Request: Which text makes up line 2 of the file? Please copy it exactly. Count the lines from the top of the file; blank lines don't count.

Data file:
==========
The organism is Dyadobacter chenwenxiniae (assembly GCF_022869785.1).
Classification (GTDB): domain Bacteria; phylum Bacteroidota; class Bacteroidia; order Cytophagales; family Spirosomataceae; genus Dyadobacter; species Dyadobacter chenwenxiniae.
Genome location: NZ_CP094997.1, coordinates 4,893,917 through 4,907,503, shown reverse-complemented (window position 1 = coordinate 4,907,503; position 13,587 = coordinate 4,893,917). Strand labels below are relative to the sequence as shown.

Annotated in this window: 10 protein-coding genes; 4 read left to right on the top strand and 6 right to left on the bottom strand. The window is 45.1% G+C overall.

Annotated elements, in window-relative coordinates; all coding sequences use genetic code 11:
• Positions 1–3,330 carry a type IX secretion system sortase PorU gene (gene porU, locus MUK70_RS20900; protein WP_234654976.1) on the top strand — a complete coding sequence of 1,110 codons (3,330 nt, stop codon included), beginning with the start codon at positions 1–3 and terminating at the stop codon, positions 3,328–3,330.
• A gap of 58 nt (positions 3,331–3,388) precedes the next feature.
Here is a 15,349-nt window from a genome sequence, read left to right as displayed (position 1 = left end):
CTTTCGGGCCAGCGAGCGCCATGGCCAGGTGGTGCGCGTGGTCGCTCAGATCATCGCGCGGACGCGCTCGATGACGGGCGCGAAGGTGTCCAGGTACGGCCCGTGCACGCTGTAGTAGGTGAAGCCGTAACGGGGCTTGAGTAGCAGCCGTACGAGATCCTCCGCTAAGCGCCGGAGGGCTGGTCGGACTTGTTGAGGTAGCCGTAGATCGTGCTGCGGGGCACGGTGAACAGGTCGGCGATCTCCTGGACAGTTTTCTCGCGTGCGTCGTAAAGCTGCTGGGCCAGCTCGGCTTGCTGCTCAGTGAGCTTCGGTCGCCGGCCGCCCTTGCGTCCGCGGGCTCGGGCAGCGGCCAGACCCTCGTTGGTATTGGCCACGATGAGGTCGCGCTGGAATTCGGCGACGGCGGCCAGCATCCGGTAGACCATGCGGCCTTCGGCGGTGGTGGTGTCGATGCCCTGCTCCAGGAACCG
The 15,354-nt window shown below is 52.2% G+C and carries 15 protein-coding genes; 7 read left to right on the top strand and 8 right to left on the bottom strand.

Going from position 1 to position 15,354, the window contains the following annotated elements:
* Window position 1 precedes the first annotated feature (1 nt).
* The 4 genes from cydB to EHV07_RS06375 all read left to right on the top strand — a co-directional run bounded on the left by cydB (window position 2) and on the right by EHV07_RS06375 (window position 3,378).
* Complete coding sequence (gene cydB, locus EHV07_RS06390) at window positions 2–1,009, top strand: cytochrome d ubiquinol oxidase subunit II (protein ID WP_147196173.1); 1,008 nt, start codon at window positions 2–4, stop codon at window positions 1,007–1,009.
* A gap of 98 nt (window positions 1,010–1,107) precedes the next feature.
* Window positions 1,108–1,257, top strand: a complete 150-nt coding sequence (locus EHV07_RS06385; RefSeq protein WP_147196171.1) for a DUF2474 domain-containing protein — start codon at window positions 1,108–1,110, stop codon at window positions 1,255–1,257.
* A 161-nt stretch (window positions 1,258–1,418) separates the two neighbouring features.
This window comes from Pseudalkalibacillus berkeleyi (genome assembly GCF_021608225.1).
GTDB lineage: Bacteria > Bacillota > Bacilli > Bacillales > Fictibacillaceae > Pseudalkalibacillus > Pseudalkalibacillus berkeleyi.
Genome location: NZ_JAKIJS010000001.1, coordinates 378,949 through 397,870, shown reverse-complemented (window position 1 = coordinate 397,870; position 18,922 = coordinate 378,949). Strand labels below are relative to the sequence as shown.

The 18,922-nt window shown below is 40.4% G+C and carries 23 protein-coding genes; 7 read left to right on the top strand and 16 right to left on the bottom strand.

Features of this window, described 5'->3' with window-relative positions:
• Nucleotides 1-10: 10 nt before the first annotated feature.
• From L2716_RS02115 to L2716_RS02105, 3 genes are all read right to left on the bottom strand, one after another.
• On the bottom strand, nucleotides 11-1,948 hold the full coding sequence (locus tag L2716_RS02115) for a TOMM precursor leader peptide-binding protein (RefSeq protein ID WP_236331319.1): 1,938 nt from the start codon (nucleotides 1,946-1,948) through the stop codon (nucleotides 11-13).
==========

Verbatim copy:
Classification (GTDB): domain Bacteria; phylum Bacteroidota; class Bacteroidia; order Cytophagales; family Spirosomataceae; genus Dyadobacter; species Dyadobacter chenwenxiniae.